On the other hand Denise D. Knight states, “crawling on one’s hands and knees is emblematic of the crudest kind of servility” (290 ). Beverly A. Hume post suggests that “The Yellow Wallpaper” is a story that “offers the in-depth and chilling accounts of a woman’s entrapment, defeat, and movement toward madness …” (Hume 477). I agree with this but Hume goes on to state that the storyteller does not even know the ramifications of the story at all. This I do not concur with I think eventuallies in the story the narrator is totally knowledgeable about the ramifications in the story.
Hume thinks that the narrator “presumes the monstrous, percentages of the yellow wallpaper, ends up being a monstrous figure, and, in doing so, changes her narrative into a disturbing, shocking, and darkly ironic tale about nineteenth-century American womanhood” (Hume 477). I find this statement to be true with my own critique. Hume says that the storyteller’s failure to recognize her complex problem show her inability to recognize “her regressive psychological state” (Hume 480).
I partially concur with this declaration but at a point in the story the narrator makes it clear she knows she is not improving when she tells John she is much better in body however not in mind. In the end the storyteller “tries to clarify definitively the meaning of the grotesque, merges into it, and, in result, becomes it– as the lady in the wallpaper” (Hume 480). Another literary critic I followed was Catherine Golden. Golden’s essay is a contrast in between Mitchell’s and Gilman’s fiction. Golden believes the purpose of putting the doctor in Gilman’s story was to “reach Dr. S. Weir Mitchell, and persuade him of the mistake of his methods” (Golden 145).
This may hold true however the only person who could show or disprove it is Gilman. Golden points out that Gilman “defied her medical professional in 1890 not only by composing ‘The Yellow Wallpaper’ however also, more particularly, by producing a protagonist who likewise writes. Her imaginative life and her fiction reveal that she ultimately overwrote Mitchell’s efforts to make her more like the ideal woman patients predominant in his upscale medical practice and his fiction” (Golden 145). The 3rd critic was Jonathan Crewe. His post checks out the form and ‘queerness’ of Charlotte Perkins Gilman’s “The Yellow Wallpaper. Crewe asserts that “beyond her own revolt against the treatment to which she is subjected, the lead character becomes the excellent subject of power/knowledge as her ‘insanity’ advances” (Crewe 274). I agree with this declaration however further through his post I start to get puzzled about what he is attempting to portray. Crewe uses “queer” theory to examine Gilman’s text and screen “the extravagant, concealed, important, or numinous even in the domain of excellent kind” (Crewe 278). Crewe says that queering is defined as recognizing an absolute “homoerotic subtext or mode of repressed desire …” (Crewe 279).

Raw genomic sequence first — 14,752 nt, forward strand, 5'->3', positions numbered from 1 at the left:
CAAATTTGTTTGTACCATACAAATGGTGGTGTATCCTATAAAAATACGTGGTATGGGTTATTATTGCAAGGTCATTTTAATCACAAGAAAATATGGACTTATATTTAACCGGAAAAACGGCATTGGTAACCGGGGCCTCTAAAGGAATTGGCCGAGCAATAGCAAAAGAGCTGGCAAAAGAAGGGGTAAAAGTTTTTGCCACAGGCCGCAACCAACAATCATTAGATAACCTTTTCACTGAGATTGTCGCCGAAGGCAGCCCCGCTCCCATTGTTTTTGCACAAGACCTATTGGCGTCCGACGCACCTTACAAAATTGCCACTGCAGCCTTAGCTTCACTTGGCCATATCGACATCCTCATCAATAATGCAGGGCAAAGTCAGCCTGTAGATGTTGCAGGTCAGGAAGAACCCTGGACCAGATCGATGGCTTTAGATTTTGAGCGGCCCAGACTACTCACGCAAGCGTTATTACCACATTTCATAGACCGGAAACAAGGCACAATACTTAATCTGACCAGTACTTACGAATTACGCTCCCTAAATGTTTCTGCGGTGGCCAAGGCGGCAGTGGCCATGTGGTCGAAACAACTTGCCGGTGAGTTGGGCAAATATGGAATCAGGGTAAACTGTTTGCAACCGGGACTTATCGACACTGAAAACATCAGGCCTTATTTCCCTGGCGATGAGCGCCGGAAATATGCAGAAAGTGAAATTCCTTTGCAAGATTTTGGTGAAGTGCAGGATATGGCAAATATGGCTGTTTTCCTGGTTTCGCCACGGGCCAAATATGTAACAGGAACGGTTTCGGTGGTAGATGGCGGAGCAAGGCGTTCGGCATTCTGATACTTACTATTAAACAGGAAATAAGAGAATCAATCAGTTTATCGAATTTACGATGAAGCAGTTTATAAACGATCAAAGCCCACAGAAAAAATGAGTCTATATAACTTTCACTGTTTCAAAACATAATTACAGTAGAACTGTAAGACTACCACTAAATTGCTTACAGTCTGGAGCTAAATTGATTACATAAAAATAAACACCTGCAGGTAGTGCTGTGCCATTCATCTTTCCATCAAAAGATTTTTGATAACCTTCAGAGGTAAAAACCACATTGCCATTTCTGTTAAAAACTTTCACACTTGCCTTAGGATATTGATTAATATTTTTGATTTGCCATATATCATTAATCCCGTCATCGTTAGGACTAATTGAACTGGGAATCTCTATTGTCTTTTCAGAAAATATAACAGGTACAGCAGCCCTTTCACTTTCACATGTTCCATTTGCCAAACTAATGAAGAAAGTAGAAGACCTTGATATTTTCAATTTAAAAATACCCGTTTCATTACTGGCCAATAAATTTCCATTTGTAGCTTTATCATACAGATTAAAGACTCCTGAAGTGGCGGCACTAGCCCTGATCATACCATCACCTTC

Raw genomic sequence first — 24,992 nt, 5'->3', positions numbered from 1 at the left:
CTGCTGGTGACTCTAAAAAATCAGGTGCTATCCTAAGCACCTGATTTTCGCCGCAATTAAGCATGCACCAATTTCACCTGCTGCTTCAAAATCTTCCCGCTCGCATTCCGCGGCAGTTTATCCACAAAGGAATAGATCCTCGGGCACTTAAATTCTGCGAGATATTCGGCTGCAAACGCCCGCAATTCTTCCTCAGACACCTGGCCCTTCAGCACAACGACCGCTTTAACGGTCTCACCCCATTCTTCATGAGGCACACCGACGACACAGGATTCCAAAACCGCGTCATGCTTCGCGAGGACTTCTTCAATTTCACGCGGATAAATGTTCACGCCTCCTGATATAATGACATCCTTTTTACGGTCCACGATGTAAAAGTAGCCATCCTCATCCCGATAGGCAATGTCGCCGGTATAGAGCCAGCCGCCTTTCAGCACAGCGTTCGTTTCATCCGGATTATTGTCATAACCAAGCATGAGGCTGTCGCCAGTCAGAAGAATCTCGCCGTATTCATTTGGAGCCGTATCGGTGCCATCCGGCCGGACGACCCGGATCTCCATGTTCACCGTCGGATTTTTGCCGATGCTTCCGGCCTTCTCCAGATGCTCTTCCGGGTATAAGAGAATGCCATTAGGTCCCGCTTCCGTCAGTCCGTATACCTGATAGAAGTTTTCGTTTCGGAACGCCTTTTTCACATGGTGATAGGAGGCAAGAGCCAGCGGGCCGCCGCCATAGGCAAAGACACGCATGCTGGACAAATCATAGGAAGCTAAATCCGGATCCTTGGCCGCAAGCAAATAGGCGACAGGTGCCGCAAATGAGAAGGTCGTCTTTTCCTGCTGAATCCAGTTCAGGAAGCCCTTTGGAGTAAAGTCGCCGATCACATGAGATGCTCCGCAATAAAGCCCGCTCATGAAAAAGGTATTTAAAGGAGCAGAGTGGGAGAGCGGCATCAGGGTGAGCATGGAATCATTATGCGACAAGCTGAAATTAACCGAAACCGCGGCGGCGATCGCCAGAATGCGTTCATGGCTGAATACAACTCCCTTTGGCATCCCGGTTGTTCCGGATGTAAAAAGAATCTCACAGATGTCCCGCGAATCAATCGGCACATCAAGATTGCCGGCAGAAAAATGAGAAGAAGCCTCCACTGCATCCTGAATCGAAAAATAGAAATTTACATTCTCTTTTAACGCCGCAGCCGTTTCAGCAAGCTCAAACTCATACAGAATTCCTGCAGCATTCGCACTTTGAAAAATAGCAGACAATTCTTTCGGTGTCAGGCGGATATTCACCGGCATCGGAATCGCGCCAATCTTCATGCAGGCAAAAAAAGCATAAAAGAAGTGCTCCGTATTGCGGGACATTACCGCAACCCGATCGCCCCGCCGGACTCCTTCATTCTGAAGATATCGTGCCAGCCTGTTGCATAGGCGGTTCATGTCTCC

Crewe explains his title in two methods. One is that Gilman uses a homosexual impact with her characters: “nevertheless unknown the narrator may in reality be- it would be traditionally incorrect to suppose that, in 1890, there could be no lesbian ramification …” (Crewe 280). This I do not agree with, I do not think Gilman was utilizing a homosexual effect with her characters nor was she using lesbian implications. The second meaning to his title is a bit odd: “this irrepressibly queer affect of subjectivity, of which the narrator is the story’s agent/bearer, gets connected to the yellow wallpaper” (283 ).
I agree that the storyteller was connected to the yellow wallpaper however it is unclear to me in what way she is attached by his definition. “The Yellow Wallpaper” is a testament to Gilman’s own life experience and in reading it there is a feeling of the tough decisions she made in her life and the effect those choices had on her emotionally and psychologically. Never once again did Gilman write anything with such a personal accessory as this story had. Gilman’s life was filled with pain, mentally and mentally, yet she lived every second to maximum extent.
It seemed her only fear was that she would not accomplish her life’s work, and due to the fact that of the lifestyle she lived she never ever got recognition for her achievements. Gilman passed away on August 17, 1935, by huffing chloroform; she had terminal cancer and decided it would be best to take her own life than pass away a long uncomfortable death. It wasn’t until the 1970s that Gilman’s works started to get recognized in ways she would have wanted. She was ahead of her time and her work will forever be remembered as one of the terrific feminist writers. Works Cited Crewe, Jonathan. Queering ‘The Yellow Wallpaper’? Charlotte Perkins Gilman and the Politics of Kind.” Tulsa Researches in Women’s Literature 14 (Fall 1995): 273-293. Golden, Catherine.” ‘Overwriting’ the Rest Treatment: Charlotte Perkins Gilman’s Literary Escape from S. Weir Mitchell’s Fictionalization of Women.” Vital Essays on Charlotte Perkins Gilman. Ed. Joanne P. Karpinski. New York: G. K. Hall, 1992. 144-158. Hume, Beverly A. “Gilman’s ‘Interminable Grotesque’: The Storyteller of ‘The Yellow Wallpaper. ‘” Research Studies in other words Fiction 28 (Fall 1991): 477-484.